I am a tired and very frustrated Nigerian – Ex-Cross River Governor Donald Duke

A former Governor of Cross River State Donald Duke

 “If I look good, it is God’s grace, nothing conscious. But right now I don’t feel good. I am tired and a frustrated Nigerian,” Donald Duke, former Governor of Cross River State said.

Mr. Duke who was governor of Cross River from 1999 to 2007 made this revelation when he was asked during an interview how he managed to maintain his good looks.

The 58 year-old former governor who was the presidential candidate of the Social Democratic Party (SDP) in the February 2019 election, was interviewed by Mudiaga Affe and Mobola Sadiq (as published on The Punch).

According to Mr. Duke the Nigerian environment is very tiresome. He noted that if he could complain about the frustration in the country, one can only imagine what it would be for the hundreds of millions of less privileged Nigerians.

“If I look good, it is God’s grace, nothing conscious. But right now I don’t feel good. I am tired and a frustrated Nigerian. Because the truth is, we all know we can do a lot more than we are doing right now if the environment were favourable. I find the Nigerian environment very tiresome. And if I am saying so imagine what people less privileged are going through. You have a lot of young people bustling with energy. They can’t express themselves, so, they are looking for relief, either they are trying to leave the country or they easily take to crime, it’s all part of the frustration they are going through. I was speaking with someone about the drug problem in the northern parts of Nigeria. I put it down to frustration, the young folks out there are frustrated, they want to get out of their reality and thus take to drugs,” Ex-Governor Duke said.

The former governor also spoke about his aspiration and decision to contest for the Office of the President during the 2019 election.

Asked whether he was disappointed with how the election went, he said, “Am I disappointed? Yes, I am, but I’m proud that at least I got the ticket and I was on the ballot.

“You know, let me say something about public office. You seek it to make yourself available, give it your best shot and if it comes your way take it and make the best of the opportunity. If you don’t make yourself available, you will never get it. People sometimes say it is impossible you can’t get it. Nothing is impossible, but make yourself available and be realistic. I joined a party that did not have a national structure, but I just wanted to make myself available, you won’t believe but without spending a dime we won the primaries then we got embroiled in some nonsensical legal issues up to the Supreme Court. There was no way we could have raised the funding required in that environment. So, we had a lacklustre outing. Am I disappointed? Yes, I am, but I’m proud that at least I got the ticket and I was on the ballot,” he said.

Speaking further Mr. Duke explained why he is a very frustrated Nigeria. He noted that he believes that Nigeria can be better. According to Duke, celebrating payment of salary, road constructions are all mundane.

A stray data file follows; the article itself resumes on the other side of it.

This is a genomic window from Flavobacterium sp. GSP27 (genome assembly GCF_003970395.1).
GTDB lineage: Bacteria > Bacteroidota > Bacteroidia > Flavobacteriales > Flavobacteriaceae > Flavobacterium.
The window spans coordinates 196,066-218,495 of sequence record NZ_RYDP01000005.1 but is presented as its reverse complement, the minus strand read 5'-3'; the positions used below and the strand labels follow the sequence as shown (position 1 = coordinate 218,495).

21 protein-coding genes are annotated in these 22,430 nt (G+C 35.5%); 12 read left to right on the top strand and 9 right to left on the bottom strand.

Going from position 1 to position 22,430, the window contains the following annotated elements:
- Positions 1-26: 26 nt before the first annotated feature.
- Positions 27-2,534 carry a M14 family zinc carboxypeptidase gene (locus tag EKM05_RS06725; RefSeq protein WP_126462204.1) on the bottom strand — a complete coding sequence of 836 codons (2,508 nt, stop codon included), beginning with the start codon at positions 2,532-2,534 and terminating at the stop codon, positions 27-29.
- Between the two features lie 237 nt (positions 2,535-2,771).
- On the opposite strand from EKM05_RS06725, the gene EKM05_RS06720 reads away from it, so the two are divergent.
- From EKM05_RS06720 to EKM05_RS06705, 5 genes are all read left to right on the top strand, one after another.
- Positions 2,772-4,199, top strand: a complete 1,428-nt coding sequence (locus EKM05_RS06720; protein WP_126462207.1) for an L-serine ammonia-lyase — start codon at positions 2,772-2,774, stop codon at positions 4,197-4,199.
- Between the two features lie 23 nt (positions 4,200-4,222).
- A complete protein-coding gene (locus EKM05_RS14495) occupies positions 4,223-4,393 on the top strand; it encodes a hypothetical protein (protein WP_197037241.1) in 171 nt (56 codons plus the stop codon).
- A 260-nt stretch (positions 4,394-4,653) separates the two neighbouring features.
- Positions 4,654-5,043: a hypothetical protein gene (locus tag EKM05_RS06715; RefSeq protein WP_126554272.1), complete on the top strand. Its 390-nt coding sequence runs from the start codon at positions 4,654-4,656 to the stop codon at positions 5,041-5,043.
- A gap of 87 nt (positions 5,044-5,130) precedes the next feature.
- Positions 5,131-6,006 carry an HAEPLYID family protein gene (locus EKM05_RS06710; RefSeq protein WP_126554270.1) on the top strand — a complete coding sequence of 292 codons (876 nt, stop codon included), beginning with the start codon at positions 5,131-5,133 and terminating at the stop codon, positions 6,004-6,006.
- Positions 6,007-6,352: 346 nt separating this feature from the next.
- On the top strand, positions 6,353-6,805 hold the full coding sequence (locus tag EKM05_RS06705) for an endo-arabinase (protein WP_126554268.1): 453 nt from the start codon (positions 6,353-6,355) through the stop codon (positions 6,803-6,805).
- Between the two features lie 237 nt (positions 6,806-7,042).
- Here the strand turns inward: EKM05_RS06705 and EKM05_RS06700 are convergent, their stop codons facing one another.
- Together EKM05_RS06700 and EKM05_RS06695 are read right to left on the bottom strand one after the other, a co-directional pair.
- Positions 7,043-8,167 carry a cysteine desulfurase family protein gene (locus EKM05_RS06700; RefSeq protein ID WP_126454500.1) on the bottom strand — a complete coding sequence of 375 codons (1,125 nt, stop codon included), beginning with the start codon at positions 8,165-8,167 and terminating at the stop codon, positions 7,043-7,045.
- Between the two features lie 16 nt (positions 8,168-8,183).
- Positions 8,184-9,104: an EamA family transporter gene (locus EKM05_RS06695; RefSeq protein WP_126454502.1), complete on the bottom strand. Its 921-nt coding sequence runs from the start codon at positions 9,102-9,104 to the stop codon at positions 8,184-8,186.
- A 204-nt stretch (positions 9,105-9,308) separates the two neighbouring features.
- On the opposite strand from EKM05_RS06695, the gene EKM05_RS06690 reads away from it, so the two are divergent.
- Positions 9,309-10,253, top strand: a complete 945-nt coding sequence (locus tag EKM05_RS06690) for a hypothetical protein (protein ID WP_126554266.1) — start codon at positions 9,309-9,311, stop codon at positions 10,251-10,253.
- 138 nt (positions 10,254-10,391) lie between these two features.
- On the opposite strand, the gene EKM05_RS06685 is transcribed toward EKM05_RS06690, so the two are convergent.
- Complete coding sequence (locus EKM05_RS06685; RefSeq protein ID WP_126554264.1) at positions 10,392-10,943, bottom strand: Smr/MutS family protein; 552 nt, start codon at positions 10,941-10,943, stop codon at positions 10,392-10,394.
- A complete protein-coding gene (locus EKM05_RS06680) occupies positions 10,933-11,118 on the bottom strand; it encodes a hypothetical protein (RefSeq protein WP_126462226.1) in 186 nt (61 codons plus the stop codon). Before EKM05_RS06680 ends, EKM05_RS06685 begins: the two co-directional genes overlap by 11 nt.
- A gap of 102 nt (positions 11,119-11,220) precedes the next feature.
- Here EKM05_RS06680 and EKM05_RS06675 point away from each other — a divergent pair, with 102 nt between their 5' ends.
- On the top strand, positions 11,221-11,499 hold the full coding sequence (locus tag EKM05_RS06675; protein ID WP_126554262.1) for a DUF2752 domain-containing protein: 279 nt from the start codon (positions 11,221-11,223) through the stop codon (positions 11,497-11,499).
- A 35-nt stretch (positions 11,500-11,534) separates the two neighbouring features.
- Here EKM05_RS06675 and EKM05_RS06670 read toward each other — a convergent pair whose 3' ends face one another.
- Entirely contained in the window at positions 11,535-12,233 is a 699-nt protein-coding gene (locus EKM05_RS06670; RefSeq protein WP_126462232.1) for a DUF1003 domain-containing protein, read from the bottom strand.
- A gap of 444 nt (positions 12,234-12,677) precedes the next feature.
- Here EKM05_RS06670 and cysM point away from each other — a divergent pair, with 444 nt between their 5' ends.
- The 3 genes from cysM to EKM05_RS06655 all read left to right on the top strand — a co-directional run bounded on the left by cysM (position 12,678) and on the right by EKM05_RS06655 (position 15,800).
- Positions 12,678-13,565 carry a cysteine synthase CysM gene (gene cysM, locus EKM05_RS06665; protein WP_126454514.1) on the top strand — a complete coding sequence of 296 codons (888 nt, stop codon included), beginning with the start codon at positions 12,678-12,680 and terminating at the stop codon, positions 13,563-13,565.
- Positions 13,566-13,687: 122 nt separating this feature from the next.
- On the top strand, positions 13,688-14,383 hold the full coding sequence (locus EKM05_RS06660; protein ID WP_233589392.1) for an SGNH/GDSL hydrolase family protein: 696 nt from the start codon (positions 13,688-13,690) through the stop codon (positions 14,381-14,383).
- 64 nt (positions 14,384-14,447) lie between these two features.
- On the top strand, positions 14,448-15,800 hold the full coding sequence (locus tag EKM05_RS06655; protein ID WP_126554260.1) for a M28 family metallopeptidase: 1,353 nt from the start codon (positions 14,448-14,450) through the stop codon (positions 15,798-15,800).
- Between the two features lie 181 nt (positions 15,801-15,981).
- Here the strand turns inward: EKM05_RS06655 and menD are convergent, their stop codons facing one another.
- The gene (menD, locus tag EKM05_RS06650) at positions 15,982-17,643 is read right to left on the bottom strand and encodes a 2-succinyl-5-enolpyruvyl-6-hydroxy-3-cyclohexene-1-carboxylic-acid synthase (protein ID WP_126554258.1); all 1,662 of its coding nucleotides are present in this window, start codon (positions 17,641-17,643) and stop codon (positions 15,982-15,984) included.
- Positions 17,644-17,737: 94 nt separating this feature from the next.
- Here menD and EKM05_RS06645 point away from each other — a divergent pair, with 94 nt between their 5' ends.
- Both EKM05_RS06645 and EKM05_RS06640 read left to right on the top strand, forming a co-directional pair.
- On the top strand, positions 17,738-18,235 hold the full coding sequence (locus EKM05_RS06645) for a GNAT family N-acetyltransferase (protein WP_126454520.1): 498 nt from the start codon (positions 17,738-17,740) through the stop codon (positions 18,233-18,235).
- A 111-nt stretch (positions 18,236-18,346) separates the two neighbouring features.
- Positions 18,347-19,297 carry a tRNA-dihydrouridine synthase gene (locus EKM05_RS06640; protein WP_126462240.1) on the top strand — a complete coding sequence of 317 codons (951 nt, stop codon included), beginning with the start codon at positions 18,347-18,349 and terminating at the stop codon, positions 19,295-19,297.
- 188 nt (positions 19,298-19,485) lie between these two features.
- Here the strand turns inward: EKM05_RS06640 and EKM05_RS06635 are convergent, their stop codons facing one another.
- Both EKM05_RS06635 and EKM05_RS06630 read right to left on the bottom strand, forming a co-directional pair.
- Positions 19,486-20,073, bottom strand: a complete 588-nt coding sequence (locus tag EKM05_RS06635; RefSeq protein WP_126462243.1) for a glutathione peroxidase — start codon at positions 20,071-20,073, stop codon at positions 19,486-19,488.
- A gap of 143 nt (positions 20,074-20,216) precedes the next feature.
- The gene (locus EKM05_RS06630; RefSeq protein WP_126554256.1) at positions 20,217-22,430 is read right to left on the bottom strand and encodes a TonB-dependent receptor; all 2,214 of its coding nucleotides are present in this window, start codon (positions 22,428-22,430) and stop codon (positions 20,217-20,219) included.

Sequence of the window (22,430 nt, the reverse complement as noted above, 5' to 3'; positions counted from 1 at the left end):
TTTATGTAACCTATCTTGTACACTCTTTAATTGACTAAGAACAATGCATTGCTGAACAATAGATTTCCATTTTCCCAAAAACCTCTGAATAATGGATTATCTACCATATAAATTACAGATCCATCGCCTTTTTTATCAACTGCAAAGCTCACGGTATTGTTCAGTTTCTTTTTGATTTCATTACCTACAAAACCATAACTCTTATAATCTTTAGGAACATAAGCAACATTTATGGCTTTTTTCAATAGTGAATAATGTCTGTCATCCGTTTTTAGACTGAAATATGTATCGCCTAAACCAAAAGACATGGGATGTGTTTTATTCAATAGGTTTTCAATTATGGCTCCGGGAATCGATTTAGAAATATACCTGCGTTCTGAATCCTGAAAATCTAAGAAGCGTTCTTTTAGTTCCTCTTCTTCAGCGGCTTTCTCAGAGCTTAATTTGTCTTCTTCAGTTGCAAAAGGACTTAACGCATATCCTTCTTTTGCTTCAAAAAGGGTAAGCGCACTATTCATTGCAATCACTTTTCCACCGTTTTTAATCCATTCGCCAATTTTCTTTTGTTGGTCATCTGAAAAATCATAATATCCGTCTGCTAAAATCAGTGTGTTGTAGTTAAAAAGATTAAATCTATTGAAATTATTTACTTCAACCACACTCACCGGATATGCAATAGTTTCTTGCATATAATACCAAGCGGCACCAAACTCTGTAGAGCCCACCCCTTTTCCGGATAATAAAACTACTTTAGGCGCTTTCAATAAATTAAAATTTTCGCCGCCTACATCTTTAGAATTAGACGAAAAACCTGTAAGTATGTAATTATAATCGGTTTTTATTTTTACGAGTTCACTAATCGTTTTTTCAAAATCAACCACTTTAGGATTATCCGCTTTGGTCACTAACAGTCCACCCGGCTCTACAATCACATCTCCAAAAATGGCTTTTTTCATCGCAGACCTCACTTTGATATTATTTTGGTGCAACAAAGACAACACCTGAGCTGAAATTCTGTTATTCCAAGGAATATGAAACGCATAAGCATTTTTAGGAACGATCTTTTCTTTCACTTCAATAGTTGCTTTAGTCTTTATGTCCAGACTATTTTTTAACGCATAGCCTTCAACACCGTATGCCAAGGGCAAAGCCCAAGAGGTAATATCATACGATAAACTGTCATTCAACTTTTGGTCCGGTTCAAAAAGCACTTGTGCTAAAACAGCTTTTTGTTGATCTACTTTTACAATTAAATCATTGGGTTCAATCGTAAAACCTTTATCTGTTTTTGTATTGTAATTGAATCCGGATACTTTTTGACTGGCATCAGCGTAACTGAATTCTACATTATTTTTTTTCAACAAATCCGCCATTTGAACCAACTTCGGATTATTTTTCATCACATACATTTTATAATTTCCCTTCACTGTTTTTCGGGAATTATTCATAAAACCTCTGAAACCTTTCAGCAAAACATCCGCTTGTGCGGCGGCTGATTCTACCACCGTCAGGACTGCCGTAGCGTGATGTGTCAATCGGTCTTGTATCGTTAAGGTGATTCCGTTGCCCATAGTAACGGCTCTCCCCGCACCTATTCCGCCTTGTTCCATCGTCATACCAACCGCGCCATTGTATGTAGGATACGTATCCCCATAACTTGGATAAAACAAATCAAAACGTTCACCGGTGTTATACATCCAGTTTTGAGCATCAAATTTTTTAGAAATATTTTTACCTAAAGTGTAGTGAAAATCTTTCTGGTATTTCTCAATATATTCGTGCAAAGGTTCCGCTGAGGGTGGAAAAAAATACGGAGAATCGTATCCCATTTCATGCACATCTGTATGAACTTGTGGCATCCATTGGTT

He revealed that between 1979 and 1983 when Nigeria’s population was just 80million, President Shehu Shagari budgeted $25billion averagely every year. But now that we are 200million, we are budgeting less, which is evidence that our society is in deep regression.

When Mr. Duke was asked if he would attempt for the Office of the President again considering the last experience, he said; “circumstances would determine that.

“Let’s see what happens and how things go. I ran not because I need to have the prefix, president, before my name, I’m a very frustrated Nigerian. I’m a Nigerian that believes that we can do better than we are doing and if we, the so-called elites don’t stand up to correct the flaws of this country then all hope is lost. I hope that circumstances would compel someone who believes in a loftier aspiration for the country, seeks and achieves that office.”

“Too many people that seek the presidency or governorship, local government chairmanships are content with the mundane. You have people celebrating payment of salary, upgrading road, etc, those are mundane, and those are the norm.”

“In another thirty years, our population would be about 400 million, we would have doubled, we are 200 million now, and we were 45 million when we attained Independence.”

“Let me tell you something, between 1979 and ‘83, President Shagari budgeted $25bn averagely annually for four years. Our population was barely 80 million, 40 years after we are budgeting about $24bn for a population of almost 200 million.”

“We are a society in deep regression and if that doesn’t call for some sober reflection, I wonder what would. What fundamental things have we achieved in our almost 60 years of independence? Next year we would be 60 and we are going to roll out the drums, the soldiers are going to march, school kids are going to march under the sun, governors and the president would take the salute. We should ask ourselves, over what are we celebrating? When will we celebrate the quality of our lives?

Click to comment

Leave a Reply

Your email address will not be published. Required fields are marked *


Naija News

To Top